He was an actor in a dramatic incident, which occurred near the close of his junior fall, in the presidential election of 1840. He was now 22 years of age, an ardent democrat, but had never voted. He determined at this time to cast his first ballot. To do this he returned from Hanover to Deerfield, a distance of seventyfive miles by stage, leaving on the last day of October and arriving at Concord, on his way, at half-past one o'clock the same night. He at once set out alone on foot for Deerfield, still twenty miles distant, meeting, as he says, the rising sun on the summit of Prescott's Hill, four miles away, and arriving at home just in season for breakfast. The election was next day, and he was on hand. Party spirit ran high, and the voting list was closely scrutinized by both sides. There was at that time living with his father, as a cheap hired hand, an ignorant but fairly intelligent fellow, named Francis York. He had been brought up in the poorhouse of an adjoining town, but for the past eight years had been self-supporting. The Whig magnate of Deerfield, a lawyer of distinguished family and influence, overawed the selectmen, and induced them to strike York's name from the voting list, on the ground that he was a town pauper. Upon this, young Philbrick stepped up and protested against the act. Amid the great crowd of assembled voters he spoke for eight or ten minutes, with an earnestness that filled them with astonishment. York's name was quickly restored to the list. John went back home, brought York to the town meeting, and saw that he deposited his vote. "To-day,” said he, “has been the most glorious day of

I have emancipated a man and defended his rights.”

On the whole he stood high at college as a man and scholar, - among the first, – but was not distinguished otherwise than for his sterling qualities. One of his classmates writes that he was not so conspicuous in any respect, compared with the average of his class, as to lead to expectations of his career of distinction. He was unassuming, prompt in his exercises, doing justice to the subject and credit to himself, writes another classmate. Another says he was a resolute, plucky fellow, and upon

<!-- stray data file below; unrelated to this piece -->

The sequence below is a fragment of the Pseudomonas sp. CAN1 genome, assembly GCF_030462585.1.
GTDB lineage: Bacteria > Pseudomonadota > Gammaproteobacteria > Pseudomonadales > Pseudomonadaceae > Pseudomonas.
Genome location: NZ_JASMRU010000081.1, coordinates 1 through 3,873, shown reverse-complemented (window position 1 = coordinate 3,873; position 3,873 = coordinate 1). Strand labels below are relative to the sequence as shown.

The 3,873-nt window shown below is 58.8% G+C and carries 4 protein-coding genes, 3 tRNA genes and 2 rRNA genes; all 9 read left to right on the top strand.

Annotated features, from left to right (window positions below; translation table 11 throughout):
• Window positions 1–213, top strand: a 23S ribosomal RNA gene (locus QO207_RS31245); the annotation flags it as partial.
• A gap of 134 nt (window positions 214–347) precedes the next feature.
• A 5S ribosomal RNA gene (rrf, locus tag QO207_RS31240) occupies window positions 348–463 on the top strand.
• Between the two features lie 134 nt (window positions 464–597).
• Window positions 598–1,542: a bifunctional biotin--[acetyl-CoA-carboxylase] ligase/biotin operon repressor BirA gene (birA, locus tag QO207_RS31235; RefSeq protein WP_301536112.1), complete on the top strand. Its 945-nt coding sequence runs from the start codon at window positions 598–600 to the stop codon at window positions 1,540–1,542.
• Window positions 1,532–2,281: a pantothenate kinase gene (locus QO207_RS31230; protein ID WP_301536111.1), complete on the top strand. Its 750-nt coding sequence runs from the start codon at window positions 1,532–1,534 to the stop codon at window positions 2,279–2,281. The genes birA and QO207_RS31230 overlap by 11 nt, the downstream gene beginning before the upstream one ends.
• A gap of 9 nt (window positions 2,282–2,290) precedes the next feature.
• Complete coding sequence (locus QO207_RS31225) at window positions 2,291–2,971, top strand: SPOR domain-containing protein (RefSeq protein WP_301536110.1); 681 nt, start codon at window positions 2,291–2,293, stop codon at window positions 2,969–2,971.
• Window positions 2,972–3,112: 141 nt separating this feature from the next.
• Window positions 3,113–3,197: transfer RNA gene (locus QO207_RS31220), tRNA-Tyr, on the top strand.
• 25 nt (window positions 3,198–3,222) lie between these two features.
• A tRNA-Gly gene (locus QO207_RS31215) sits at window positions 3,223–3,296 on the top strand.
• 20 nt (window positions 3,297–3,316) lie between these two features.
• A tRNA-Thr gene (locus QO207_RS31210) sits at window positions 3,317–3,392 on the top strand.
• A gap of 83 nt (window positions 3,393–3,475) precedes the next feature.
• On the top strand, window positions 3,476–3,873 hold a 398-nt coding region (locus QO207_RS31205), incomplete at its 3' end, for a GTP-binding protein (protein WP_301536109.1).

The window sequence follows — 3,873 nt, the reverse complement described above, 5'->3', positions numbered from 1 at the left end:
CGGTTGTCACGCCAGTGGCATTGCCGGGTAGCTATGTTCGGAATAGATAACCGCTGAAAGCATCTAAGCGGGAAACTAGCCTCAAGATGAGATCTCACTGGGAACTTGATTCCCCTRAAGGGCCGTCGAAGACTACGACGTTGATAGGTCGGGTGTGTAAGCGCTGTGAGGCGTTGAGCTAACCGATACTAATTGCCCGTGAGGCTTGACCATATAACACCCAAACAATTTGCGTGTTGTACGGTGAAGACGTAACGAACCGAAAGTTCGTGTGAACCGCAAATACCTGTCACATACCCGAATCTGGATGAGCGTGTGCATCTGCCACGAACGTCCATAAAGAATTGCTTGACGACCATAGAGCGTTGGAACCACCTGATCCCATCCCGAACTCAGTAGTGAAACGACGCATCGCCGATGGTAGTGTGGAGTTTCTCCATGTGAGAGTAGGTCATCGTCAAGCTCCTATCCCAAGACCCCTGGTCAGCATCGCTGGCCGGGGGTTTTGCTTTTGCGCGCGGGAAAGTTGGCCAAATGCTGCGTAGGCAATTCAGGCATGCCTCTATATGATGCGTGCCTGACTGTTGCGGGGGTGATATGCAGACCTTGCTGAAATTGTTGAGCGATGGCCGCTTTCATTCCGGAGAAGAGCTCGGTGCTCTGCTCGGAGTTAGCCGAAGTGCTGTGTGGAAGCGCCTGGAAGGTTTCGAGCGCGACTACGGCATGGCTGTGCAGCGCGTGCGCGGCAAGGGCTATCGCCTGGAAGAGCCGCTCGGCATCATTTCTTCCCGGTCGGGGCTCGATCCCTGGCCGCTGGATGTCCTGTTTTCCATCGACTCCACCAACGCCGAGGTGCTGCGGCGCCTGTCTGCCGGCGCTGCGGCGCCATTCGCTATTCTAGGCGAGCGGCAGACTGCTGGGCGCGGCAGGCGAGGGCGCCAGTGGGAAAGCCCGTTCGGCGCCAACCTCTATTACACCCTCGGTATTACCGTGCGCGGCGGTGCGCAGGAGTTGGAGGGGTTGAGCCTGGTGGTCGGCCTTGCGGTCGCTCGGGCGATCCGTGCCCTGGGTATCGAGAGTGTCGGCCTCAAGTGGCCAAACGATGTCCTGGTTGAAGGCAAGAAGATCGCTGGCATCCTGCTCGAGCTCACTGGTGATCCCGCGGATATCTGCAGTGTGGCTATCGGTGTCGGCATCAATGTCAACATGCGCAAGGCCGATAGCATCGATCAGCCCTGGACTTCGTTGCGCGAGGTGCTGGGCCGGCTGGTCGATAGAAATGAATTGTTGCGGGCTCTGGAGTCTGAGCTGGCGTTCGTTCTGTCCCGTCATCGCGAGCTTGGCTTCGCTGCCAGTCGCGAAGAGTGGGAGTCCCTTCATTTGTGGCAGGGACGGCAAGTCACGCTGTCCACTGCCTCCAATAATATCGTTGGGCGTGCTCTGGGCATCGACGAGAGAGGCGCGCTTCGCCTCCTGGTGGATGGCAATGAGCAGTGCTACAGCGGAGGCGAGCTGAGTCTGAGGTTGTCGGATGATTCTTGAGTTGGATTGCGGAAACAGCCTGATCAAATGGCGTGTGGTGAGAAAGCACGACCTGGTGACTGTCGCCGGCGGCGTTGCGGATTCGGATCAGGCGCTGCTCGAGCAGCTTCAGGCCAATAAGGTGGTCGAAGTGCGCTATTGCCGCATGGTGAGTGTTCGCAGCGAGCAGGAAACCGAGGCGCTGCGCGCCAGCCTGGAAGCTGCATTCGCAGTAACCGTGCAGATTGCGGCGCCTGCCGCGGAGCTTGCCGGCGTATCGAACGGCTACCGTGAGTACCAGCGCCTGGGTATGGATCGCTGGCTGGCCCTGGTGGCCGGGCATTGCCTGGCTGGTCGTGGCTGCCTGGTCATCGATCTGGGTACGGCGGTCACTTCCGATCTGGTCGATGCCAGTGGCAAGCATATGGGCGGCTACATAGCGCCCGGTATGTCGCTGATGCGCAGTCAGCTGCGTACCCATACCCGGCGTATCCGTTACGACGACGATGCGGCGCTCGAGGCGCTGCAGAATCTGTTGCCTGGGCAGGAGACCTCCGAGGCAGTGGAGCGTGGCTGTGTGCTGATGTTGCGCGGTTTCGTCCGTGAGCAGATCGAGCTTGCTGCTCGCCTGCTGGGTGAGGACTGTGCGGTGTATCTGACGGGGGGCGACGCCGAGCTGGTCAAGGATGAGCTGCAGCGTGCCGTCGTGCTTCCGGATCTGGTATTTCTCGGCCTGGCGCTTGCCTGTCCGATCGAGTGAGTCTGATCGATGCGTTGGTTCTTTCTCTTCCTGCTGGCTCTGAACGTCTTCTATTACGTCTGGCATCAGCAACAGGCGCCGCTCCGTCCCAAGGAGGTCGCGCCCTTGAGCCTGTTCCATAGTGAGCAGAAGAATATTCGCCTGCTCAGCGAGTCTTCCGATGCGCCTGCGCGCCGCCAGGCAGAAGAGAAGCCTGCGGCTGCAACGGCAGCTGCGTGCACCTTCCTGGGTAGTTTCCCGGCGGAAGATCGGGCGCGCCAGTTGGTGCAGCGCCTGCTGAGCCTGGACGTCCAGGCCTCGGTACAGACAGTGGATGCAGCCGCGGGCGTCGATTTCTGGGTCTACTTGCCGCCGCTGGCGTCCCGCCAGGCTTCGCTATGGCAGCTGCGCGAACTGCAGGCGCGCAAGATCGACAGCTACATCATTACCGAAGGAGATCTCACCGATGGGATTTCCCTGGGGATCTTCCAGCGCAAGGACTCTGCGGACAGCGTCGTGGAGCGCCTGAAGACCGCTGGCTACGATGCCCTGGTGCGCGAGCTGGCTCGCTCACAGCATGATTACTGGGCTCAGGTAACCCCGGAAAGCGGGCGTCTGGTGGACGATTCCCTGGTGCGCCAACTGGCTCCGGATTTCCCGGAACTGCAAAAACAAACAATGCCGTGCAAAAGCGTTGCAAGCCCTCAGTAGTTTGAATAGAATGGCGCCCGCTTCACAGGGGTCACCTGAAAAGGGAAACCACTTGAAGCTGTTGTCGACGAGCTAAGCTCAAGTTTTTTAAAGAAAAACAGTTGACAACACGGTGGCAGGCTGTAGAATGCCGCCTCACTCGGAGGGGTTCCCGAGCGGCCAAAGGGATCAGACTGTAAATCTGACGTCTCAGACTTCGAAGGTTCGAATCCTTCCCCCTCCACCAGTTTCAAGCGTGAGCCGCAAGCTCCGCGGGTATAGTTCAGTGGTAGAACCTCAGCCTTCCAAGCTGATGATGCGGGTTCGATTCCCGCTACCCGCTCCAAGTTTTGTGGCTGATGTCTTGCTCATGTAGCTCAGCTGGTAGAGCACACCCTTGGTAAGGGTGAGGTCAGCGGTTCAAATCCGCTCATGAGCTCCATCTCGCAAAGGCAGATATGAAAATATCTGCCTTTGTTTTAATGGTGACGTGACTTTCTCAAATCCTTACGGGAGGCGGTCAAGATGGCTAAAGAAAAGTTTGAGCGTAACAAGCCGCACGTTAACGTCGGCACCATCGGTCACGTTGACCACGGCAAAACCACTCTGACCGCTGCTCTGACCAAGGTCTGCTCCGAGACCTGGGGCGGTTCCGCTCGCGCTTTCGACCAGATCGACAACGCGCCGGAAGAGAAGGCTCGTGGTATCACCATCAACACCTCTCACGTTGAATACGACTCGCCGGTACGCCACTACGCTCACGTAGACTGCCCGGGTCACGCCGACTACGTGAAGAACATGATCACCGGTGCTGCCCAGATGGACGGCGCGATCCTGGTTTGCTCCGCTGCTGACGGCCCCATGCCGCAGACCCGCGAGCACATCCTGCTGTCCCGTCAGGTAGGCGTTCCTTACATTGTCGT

my life.


an attempt made to haze his roommate by some of the sophomores, when he was a freshman, his assailants went down stairs very much in a hurry, followed by sundry billets of wood, and very much worsted. I may add that when this incursion of four masked and cloaked soph

was made into his room, he was engaged in writing a letter home, which letter I have seen. With the few minutes' interruption necessary to put out the intruders and throw them down stairs, he calmly resumed his writing, with as firm a hand as ever, only incidentally mentioning this little disturbance, and saying that he "pounced upon these fellows like an eagle upon his prey."

Another classmate writes: "The most marked characteristics of all which I remember were his ambition and energy; the former trait led me once to say to him that I thought nothing but the presidency of the United States would satisfy him. There was the same enthusiasm in everything that he undertook at that time that he showed in all his after life. Firm in his opinions and tenacious of his rights, he had also exceeding good-nature and kindness of heart."

His classmate, the Hon. George Walker, now and for a long time, United States Consul General at Paris, in an interesting letter, states: "I remember him particularly well as a steady, studious man of high character and dignified manners. I have the impression that he was a good scholar. I should say that he was a man who was always growing, never rapidly, but assimilating what he learned, and becoming every year that I knew him stronger and more capable of useful work."